The NHL lockout claimed yet another victim today when forward Ilya Kovalchuk voluntarily retired from the National Hockey League to return home to Russia, presumably in the hopes of returning to play for his lockout team, the Kontinental Hockey League's SKA St. Petersburg franchise. The SKA part hasn't been worked out yet, but I think it's a formality at this point.
Had there not been a lockout, Kovalchuk wouldn't have had extended exposure to SKA and the KHL. It stands to reason that the 30-year-old scorer wouldn't have seriously considered walking away from $77 million of New Jersey Devils money over the next 12 years for whatever SKA offered him in terms of money and/or lifestyle. But there was, and he did. So I blame the lockout.
That sentiment is from the NHL fan in me. The Blue Jackets fan in me, however, is downright giddy on two levels.
First, the Devils are new divisional rivals of the Blue Jackets. Losing Kovalchuk clearly hurts New Jersey in the short term, and any disadvantage to New Jersey works out to an advantage for the CBJ. It's simple as that. I won't be crying for the Devils.
Less simple, however, is the fact that Kovalchuk and the Blue Jackets' Sergei Bobrovsky played together for SKA during the lockout. Bob was the best goaltender in the KHL while over there, piling up an 18-3-2 record in between the pipes. The timing of Kovalchuk's retirement is fortuitous; imagine of Kovy retired to leave for the KHL before Bob signed his new two-year contract! As bad as the KHL spectre (with their supposed $10 million annual contract offer) was during the negotiating period, can you imagine the level of recruiting pressure that would have come out of Russia if Kovalchuk had made his move?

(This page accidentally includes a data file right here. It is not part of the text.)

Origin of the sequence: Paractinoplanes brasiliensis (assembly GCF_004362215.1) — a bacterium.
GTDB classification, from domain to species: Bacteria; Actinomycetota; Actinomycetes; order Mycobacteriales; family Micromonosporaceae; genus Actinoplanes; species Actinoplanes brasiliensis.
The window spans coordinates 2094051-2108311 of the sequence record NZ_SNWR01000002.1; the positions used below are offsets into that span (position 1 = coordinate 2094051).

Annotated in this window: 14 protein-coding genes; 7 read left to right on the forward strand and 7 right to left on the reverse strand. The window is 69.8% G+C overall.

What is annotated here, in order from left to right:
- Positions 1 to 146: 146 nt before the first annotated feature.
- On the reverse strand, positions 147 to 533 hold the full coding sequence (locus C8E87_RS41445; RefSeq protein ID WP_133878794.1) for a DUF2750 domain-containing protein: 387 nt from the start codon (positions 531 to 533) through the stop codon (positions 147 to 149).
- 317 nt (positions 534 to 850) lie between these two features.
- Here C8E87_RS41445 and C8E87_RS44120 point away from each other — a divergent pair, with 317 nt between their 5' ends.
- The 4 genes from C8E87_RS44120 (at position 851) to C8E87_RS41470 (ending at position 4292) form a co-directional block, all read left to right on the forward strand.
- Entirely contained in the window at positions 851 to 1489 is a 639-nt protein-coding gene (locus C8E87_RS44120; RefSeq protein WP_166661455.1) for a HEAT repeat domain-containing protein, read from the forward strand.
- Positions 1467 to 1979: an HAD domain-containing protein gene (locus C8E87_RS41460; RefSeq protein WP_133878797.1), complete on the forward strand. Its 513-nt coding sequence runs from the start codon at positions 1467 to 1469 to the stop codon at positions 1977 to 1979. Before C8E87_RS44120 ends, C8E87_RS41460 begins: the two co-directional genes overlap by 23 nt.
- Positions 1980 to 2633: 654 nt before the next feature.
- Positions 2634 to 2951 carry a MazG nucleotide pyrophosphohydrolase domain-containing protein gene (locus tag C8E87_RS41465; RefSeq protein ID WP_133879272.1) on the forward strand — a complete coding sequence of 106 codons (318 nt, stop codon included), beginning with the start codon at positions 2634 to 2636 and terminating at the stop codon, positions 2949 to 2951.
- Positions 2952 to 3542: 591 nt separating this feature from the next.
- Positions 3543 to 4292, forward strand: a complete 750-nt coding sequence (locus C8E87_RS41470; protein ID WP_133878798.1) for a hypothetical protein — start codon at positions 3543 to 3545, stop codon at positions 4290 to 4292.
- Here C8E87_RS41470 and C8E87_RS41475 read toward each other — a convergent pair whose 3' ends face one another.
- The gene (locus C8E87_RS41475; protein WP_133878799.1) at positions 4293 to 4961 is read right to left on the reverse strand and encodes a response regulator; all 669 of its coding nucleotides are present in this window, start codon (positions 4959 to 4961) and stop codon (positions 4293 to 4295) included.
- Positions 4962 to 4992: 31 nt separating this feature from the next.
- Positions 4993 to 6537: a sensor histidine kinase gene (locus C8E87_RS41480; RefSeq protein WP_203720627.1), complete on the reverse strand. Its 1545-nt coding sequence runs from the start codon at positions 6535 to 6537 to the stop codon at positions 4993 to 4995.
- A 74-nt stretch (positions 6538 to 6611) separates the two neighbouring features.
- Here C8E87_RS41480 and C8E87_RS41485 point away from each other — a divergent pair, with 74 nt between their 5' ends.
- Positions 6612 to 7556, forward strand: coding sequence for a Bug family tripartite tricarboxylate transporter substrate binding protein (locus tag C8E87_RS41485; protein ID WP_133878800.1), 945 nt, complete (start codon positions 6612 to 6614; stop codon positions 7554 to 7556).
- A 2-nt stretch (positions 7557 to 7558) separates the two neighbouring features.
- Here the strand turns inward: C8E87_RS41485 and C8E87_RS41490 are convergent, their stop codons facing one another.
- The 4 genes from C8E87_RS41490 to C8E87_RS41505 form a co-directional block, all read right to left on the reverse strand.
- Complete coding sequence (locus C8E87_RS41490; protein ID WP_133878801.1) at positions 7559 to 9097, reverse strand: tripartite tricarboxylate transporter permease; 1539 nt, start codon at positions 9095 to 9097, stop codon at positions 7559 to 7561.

It's not over on that front, not by a long shot. If you think that the KHL is going to stay quiet on Bob once his two-year contract expires, you're nuts. They - and Kovy - will be coming after him. Hard.
But Bob is ours in Columbus for now, and I plan on enjoying it...as long as he plays like he did toward the end of last season. And Kovalchuk can live it up as KHL MVP for the next decade.